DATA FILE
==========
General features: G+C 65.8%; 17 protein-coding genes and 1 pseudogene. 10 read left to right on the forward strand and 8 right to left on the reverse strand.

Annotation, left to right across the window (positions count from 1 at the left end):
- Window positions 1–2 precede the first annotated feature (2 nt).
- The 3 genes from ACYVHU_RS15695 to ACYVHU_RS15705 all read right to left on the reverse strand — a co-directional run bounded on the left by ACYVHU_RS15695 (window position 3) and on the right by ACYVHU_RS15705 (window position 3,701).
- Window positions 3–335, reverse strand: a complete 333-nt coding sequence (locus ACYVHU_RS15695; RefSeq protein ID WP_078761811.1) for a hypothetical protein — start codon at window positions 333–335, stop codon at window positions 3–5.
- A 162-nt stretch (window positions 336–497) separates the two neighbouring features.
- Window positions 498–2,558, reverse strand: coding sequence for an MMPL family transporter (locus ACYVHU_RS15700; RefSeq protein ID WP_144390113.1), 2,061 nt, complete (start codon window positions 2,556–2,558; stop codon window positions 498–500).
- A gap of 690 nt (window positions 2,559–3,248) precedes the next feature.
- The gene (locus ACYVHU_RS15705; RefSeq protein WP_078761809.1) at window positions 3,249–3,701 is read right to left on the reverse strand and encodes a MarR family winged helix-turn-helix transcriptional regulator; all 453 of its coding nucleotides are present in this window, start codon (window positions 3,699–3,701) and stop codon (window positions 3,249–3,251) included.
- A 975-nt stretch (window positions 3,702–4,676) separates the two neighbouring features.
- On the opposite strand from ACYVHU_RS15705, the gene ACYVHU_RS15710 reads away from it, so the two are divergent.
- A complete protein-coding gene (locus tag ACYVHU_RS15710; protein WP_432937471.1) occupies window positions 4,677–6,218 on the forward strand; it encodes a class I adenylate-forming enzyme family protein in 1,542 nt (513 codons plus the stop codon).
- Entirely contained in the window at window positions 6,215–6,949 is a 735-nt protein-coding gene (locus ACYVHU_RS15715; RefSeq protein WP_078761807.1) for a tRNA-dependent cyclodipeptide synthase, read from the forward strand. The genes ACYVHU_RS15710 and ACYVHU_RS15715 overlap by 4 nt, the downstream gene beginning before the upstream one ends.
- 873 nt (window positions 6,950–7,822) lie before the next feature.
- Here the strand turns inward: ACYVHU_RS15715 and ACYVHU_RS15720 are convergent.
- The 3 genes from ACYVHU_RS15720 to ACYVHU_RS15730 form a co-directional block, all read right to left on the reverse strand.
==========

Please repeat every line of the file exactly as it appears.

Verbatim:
General features: G+C 65.8%; 17 protein-coding genes and 1 pseudogene. 10 read left to right on the forward strand and 8 right to left on the reverse strand.

Annotation, left to right across the window (positions count from 1 at the left end):
- Window positions 1–2 precede the first annotated feature (2 nt).
- The 3 genes from ACYVHU_RS15695 to ACYVHU_RS15705 all read right to left on the reverse strand — a co-directional run bounded on the left by ACYVHU_RS15695 (window position 3) and on the right by ACYVHU_RS15705 (window position 3,701).
- Window positions 3–335, reverse strand: a complete 333-nt coding sequence (locus ACYVHU_RS15695; RefSeq protein ID WP_078761811.1) for a hypothetical protein — start codon at window positions 333–335, stop codon at window positions 3–5.
- A 162-nt stretch (window positions 336–497) separates the two neighbouring features.
- Window positions 498–2,558, reverse strand: coding sequence for an MMPL family transporter (locus ACYVHU_RS15700; RefSeq protein ID WP_144390113.1), 2,061 nt, complete (start codon window positions 2,556–2,558; stop codon window positions 498–500).
- A gap of 690 nt (window positions 2,559–3,248) precedes the next feature.
- The gene (locus ACYVHU_RS15705; RefSeq protein WP_078761809.1) at window positions 3,249–3,701 is read right to left on the reverse strand and encodes a MarR family winged helix-turn-helix transcriptional regulator; all 453 of its coding nucleotides are present in this window, start codon (window positions 3,699–3,701) and stop codon (window positions 3,249–3,251) included.
- A 975-nt stretch (window positions 3,702–4,676) separates the two neighbouring features.
- On the opposite strand from ACYVHU_RS15705, the gene ACYVHU_RS15710 reads away from it, so the two are divergent.
- A complete protein-coding gene (locus tag ACYVHU_RS15710; protein WP_432937471.1) occupies window positions 4,677–6,218 on the forward strand; it encodes a class I adenylate-forming enzyme family protein in 1,542 nt (513 codons plus the stop codon).
- Entirely contained in the window at window positions 6,215–6,949 is a 735-nt protein-coding gene (locus ACYVHU_RS15715; RefSeq protein WP_078761807.1) for a tRNA-dependent cyclodipeptide synthase, read from the forward strand. The genes ACYVHU_RS15710 and ACYVHU_RS15715 overlap by 4 nt, the downstream gene beginning before the upstream one ends.
- 873 nt (window positions 6,950–7,822) lie before the next feature.
- Here the strand turns inward: ACYVHU_RS15715 and ACYVHU_RS15720 are convergent.
- The 3 genes from ACYVHU_RS15720 to ACYVHU_RS15730 form a co-directional block, all read right to left on the reverse strand.